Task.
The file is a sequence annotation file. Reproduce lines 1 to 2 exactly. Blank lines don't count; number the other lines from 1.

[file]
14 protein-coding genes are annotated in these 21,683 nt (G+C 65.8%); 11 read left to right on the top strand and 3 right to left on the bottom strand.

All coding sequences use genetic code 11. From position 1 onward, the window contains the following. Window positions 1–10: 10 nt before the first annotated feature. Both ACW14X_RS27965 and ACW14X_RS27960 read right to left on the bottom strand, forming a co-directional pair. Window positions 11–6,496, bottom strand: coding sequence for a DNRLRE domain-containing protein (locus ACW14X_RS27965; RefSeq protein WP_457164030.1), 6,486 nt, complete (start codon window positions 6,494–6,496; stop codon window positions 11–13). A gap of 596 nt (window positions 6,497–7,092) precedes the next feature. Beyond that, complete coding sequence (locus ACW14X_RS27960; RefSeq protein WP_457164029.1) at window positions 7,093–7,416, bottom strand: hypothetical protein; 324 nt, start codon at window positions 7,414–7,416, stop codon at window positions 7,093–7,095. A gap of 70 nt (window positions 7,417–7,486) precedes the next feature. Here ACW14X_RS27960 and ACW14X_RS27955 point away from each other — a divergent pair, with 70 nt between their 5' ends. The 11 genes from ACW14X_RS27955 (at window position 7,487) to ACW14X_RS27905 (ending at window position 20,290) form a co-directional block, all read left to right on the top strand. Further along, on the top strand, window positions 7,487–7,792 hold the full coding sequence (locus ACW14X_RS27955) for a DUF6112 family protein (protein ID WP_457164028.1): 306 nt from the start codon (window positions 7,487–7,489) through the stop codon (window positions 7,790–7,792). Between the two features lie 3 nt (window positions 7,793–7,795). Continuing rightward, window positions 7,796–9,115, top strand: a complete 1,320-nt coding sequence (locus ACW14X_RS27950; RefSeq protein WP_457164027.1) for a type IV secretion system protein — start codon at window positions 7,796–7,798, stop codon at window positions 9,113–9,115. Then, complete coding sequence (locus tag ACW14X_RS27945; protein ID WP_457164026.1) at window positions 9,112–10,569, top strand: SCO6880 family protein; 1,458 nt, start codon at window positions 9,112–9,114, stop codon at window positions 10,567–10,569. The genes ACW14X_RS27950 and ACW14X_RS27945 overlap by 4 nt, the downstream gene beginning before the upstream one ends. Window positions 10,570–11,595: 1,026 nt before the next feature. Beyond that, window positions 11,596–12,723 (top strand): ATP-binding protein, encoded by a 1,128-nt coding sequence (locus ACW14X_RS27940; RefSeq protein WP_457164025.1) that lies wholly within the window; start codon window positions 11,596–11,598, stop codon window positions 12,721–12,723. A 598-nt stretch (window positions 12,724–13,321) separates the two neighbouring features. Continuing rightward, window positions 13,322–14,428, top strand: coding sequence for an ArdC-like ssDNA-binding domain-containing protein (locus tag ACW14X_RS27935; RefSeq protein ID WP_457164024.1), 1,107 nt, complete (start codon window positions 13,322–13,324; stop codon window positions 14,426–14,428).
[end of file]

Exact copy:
14 protein-coding genes are annotated in these 21,683 nt (G+C 65.8%); 11 read left to right on the top strand and 3 right to left on the bottom strand.

All coding sequences use genetic code 11. From position 1 onward, the window contains the following. Window positions 1–10: 10 nt before the first annotated feature. Both ACW14X_RS27965 and ACW14X_RS27960 read right to left on the bottom strand, forming a co-directional pair. Window positions 11–6,496, bottom strand: coding sequence for a DNRLRE domain-containing protein (locus ACW14X_RS27965; RefSeq protein WP_457164030.1), 6,486 nt, complete (start codon window positions 6,494–6,496; stop codon window positions 11–13). A gap of 596 nt (window positions 6,497–7,092) precedes the next feature. Beyond that, complete coding sequence (locus ACW14X_RS27960; RefSeq protein WP_457164029.1) at window positions 7,093–7,416, bottom strand: hypothetical protein; 324 nt, start codon at window positions 7,414–7,416, stop codon at window positions 7,093–7,095. A gap of 70 nt (window positions 7,417–7,486) precedes the next feature. Here ACW14X_RS27960 and ACW14X_RS27955 point away from each other — a divergent pair, with 70 nt between their 5' ends. The 11 genes from ACW14X_RS27955 (at window position 7,487) to ACW14X_RS27905 (ending at window position 20,290) form a co-directional block, all read left to right on the top strand. Further along, on the top strand, window positions 7,487–7,792 hold the full coding sequence (locus ACW14X_RS27955) for a DUF6112 family protein (protein ID WP_457164028.1): 306 nt from the start codon (window positions 7,487–7,489) through the stop codon (window positions 7,790–7,792). Between the two features lie 3 nt (window positions 7,793–7,795). Continuing rightward, window positions 7,796–9,115, top strand: a complete 1,320-nt coding sequence (locus ACW14X_RS27950; RefSeq protein WP_457164027.1) for a type IV secretion system protein — start codon at window positions 7,796–7,798, stop codon at window positions 9,113–9,115. Then, complete coding sequence (locus tag ACW14X_RS27945; protein ID WP_457164026.1) at window positions 9,112–10,569, top strand: SCO6880 family protein; 1,458 nt, start codon at window positions 9,112–9,114, stop codon at window positions 10,567–10,569. The genes ACW14X_RS27950 and ACW14X_RS27945 overlap by 4 nt, the downstream gene beginning before the upstream one ends. Window positions 10,570–11,595: 1,026 nt before the next feature. Beyond that, window positions 11,596–12,723 (top strand): ATP-binding protein, encoded by a 1,128-nt coding sequence (locus ACW14X_RS27940; RefSeq protein WP_457164025.1) that lies wholly within the window; start codon window positions 11,596–11,598, stop codon window positions 12,721–12,723. A 598-nt stretch (window positions 12,724–13,321) separates the two neighbouring features. Continuing rightward, window positions 13,322–14,428, top strand: coding sequence for an ArdC-like ssDNA-binding domain-containing protein (locus tag ACW14X_RS27935; RefSeq protein ID WP_457164024.1), 1,107 nt, complete (start codon window positions 13,322–13,324; stop codon window positions 14,426–14,428).